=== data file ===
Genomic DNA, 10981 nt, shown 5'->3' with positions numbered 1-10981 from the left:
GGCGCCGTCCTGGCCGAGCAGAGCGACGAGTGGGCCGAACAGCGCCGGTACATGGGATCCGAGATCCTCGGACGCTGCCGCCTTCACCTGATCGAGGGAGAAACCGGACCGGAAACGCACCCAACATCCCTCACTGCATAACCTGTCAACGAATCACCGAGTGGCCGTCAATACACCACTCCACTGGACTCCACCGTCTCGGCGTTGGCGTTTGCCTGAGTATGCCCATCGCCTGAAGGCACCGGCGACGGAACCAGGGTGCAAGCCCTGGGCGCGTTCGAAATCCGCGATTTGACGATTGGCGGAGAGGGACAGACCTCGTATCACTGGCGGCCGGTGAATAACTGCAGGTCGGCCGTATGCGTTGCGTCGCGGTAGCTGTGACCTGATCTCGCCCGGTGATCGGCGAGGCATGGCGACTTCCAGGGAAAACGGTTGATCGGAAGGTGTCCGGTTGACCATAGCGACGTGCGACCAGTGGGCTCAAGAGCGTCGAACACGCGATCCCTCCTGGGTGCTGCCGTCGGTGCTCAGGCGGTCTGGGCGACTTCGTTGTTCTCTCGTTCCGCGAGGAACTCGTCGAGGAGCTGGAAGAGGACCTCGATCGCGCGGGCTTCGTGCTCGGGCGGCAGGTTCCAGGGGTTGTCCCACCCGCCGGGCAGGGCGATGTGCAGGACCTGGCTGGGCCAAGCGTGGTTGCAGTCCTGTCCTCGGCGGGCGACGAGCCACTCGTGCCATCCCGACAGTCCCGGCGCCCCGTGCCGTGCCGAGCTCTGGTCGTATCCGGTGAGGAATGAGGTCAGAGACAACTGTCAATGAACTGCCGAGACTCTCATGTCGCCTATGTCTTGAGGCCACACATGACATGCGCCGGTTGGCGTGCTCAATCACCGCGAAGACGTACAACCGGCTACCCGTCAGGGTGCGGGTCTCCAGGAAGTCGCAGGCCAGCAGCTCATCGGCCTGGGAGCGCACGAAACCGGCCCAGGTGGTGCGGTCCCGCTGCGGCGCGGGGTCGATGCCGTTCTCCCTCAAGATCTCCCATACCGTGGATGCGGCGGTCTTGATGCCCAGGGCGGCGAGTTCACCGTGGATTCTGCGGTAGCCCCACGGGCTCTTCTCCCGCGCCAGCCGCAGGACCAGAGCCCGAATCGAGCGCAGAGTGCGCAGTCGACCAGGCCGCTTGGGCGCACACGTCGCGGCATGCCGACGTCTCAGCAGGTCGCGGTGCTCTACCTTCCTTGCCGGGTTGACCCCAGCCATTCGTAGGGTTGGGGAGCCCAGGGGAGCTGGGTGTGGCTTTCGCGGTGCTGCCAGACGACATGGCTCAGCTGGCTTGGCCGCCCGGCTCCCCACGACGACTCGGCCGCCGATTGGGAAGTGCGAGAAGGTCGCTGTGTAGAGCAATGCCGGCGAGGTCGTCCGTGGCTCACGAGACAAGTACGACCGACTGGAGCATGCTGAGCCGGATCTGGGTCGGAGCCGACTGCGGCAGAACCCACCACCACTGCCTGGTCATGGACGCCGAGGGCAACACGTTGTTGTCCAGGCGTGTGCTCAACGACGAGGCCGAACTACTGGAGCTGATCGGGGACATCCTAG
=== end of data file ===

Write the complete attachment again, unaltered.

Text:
Genomic DNA, 10981 nt, shown 5'->3' with positions numbered 1-10981 from the left:
GGCGCCGTCCTGGCCGAGCAGAGCGACGAGTGGGCCGAACAGCGCCGGTACATGGGATCCGAGATCCTCGGACGCTGCCGCCTTCACCTGATCGAGGGAGAAACCGGACCGGAAACGCACCCAACATCCCTCACTGCATAACCTGTCAACGAATCACCGAGTGGCCGTCAATACACCACTCCACTGGACTCCACCGTCTCGGCGTTGGCGTTTGCCTGAGTATGCCCATCGCCTGAAGGCACCGGCGACGGAACCAGGGTGCAAGCCCTGGGCGCGTTCGAAATCCGCGATTTGACGATTGGCGGAGAGGGACAGACCTCGTATCACTGGCGGCCGGTGAATAACTGCAGGTCGGCCGTATGCGTTGCGTCGCGGTAGCTGTGACCTGATCTCGCCCGGTGATCGGCGAGGCATGGCGACTTCCAGGGAAAACGGTTGATCGGAAGGTGTCCGGTTGACCATAGCGACGTGCGACCAGTGGGCTCAAGAGCGTCGAACACGCGATCCCTCCTGGGTGCTGCCGTCGGTGCTCAGGCGGTCTGGGCGACTTCGTTGTTCTCTCGTTCCGCGAGGAACTCGTCGAGGAGCTGGAAGAGGACCTCGATCGCGCGGGCTTCGTGCTCGGGCGGCAGGTTCCAGGGGTTGTCCCACCCGCCGGGCAGGGCGATGTGCAGGACCTGGCTGGGCCAAGCGTGGTTGCAGTCCTGTCCTCGGCGGGCGACGAGCCACTCGTGCCATCCCGACAGTCCCGGCGCCCCGTGCCGTGCCGAGCTCTGGTCGTATCCGGTGAGGAATGAGGTCAGAGACAACTGTCAATGAACTGCCGAGACTCTCATGTCGCCTATGTCTTGAGGCCACACATGACATGCGCCGGTTGGCGTGCTCAATCACCGCGAAGACGTACAACCGGCTACCCGTCAGGGTGCGGGTCTCCAGGAAGTCGCAGGCCAGCAGCTCATCGGCCTGGGAGCGCACGAAACCGGCCCAGGTGGTGCGGTCCCGCTGCGGCGCGGGGTCGATGCCGTTCTCCCTCAAGATCTCCCATACCGTGGATGCGGCGGTCTTGATGCCCAGGGCGGCGAGTTCACCGTGGATTCTGCGGTAGCCCCACGGGCTCTTCTCCCGCGCCAGCCGCAGGACCAGAGCCCGAATCGAGCGCAGAGTGCGCAGTCGACCAGGCCGCTTGGGCGCACACGTCGCGGCATGCCGACGTCTCAGCAGGTCGCGGTGCTCTACCTTCCTTGCCGGGTTGACCCCAGCCATTCGTAGGGTTGGGGAGCCCAGGGGAGCTGGGTGTGGCTTTCGCGGTGCTGCCAGACGACATGGCTCAGCTGGCTTGGCCGCCCGGCTCCCCACGACGACTCGGCCGCCGATTGGGAAGTGCGAGAAGGTCGCTGTGTAGAGCAATGCCGGCGAGGTCGTCCGTGGCTCACGAGACAAGTACGACCGACTGGAGCATGCTGAGCCGGATCTGGGTCGGAGCCGACTGCGGCAGAACCCACCACCACTGCCTGGTCATGGACGCCGAGGGCAACACGTTGTTGTCCAGGCGTGTGCTCAACGACGAGGCCGAACTACTGGAGCTGATCGGGGACATCCTAG